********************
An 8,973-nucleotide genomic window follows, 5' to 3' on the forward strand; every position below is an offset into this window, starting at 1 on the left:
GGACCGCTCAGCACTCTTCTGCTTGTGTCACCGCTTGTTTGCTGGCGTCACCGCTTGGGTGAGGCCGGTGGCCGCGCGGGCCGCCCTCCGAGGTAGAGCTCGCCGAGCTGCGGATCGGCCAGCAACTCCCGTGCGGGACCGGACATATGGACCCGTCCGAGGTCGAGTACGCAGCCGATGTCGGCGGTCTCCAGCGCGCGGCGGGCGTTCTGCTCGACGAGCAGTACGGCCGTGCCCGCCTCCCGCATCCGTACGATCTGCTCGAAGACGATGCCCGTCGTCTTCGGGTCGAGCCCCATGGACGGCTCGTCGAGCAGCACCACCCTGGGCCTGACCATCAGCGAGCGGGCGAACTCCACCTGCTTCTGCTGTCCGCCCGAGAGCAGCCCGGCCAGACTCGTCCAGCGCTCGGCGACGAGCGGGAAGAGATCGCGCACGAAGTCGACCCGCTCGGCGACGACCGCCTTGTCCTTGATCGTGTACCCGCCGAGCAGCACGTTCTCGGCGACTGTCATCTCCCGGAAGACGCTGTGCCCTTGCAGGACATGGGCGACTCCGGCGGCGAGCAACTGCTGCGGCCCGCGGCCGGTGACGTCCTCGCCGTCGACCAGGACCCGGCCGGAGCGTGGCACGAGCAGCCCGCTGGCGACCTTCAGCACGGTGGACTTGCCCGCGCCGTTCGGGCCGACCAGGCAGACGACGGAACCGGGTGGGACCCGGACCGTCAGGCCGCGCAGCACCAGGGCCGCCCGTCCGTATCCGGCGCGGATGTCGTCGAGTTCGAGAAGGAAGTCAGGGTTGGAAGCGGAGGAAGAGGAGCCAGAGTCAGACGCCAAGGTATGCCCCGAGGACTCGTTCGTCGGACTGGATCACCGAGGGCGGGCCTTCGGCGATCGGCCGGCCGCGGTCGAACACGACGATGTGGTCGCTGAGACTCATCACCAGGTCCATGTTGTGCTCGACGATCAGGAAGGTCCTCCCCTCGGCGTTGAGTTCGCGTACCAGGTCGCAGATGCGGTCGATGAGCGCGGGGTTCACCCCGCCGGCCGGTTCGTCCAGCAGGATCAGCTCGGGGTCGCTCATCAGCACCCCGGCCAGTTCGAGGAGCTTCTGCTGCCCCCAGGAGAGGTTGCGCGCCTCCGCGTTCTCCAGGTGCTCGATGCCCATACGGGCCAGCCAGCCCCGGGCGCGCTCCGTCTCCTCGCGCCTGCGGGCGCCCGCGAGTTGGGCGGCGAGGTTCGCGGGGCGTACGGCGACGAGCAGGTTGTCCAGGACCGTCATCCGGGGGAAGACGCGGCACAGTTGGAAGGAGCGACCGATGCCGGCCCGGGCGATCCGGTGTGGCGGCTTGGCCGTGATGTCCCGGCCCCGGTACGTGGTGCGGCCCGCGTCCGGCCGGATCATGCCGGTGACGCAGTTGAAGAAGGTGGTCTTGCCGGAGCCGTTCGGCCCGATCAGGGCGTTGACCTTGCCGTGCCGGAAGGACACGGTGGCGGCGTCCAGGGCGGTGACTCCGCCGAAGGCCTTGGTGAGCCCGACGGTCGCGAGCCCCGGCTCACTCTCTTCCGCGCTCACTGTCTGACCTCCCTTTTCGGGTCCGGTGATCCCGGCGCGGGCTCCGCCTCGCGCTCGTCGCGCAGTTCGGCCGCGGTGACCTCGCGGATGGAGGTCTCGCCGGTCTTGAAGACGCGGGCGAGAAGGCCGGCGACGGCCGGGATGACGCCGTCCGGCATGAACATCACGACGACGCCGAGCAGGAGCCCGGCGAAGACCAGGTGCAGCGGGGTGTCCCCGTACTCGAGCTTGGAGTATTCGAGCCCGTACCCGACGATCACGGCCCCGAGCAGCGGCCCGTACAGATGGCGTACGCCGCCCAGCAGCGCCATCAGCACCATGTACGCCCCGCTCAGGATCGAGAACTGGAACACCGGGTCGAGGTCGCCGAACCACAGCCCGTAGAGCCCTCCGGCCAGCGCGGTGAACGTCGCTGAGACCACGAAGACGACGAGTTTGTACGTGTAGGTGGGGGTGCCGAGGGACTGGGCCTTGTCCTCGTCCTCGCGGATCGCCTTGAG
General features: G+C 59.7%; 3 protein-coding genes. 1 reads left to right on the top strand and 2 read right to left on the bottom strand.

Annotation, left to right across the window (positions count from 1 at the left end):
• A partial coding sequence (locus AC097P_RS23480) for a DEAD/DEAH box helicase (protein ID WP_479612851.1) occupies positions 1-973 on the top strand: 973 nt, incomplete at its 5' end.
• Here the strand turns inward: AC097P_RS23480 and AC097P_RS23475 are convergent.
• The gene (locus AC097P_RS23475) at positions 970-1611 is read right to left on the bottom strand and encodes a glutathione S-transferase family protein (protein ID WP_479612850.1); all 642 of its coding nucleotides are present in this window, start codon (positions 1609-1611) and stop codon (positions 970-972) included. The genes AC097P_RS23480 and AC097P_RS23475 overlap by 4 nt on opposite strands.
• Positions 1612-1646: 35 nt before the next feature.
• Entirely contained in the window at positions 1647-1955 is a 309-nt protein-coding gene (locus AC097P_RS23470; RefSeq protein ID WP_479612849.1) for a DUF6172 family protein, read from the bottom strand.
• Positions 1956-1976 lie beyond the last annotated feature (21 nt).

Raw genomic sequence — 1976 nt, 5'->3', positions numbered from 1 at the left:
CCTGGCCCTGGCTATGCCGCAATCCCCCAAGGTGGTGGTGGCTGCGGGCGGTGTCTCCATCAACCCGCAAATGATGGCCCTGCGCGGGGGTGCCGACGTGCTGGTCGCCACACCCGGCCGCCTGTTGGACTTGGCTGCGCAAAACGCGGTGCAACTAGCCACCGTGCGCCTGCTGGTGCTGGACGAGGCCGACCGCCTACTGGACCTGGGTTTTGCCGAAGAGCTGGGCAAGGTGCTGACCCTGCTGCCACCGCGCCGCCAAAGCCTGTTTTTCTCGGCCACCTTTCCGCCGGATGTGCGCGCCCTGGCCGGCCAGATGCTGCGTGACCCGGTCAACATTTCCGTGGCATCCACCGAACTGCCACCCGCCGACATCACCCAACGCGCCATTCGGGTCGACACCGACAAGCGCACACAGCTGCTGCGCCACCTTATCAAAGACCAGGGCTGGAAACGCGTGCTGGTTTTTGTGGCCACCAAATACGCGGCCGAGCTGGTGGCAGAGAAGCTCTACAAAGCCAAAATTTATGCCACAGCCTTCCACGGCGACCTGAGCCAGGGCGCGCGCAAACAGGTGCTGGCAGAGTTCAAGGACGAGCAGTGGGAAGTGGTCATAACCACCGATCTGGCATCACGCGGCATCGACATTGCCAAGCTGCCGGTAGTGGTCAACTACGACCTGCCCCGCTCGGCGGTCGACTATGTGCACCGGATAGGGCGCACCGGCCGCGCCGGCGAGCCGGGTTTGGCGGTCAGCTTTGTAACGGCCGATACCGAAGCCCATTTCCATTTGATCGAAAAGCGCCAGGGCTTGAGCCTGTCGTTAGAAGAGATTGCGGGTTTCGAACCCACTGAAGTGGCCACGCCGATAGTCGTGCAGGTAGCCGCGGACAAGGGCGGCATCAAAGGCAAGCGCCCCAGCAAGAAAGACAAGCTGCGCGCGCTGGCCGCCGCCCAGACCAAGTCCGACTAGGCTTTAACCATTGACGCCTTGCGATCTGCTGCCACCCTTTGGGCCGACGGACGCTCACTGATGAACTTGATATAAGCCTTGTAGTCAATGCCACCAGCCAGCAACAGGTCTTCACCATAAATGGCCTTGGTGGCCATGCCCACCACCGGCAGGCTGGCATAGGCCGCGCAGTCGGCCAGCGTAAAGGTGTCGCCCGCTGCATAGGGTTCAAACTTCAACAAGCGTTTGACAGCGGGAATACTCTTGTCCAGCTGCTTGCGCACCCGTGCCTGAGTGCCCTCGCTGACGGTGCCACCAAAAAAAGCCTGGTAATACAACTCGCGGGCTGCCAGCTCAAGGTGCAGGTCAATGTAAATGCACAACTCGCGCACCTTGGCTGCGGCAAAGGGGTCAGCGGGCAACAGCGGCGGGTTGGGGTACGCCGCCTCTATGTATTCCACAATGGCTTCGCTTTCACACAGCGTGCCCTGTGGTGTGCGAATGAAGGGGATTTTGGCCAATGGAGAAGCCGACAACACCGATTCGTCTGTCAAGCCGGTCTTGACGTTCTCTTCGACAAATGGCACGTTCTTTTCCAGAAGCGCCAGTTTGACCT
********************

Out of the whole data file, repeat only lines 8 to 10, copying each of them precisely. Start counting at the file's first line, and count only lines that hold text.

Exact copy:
• Positions 1612-1646: 35 nt before the next feature.
• Entirely contained in the window at positions 1647-1955 is a 309-nt protein-coding gene (locus AC097P_RS23470; RefSeq protein ID WP_479612849.1) for a DUF6172 family protein, read from the bottom strand.
• Positions 1956-1976 lie beyond the last annotated feature (21 nt).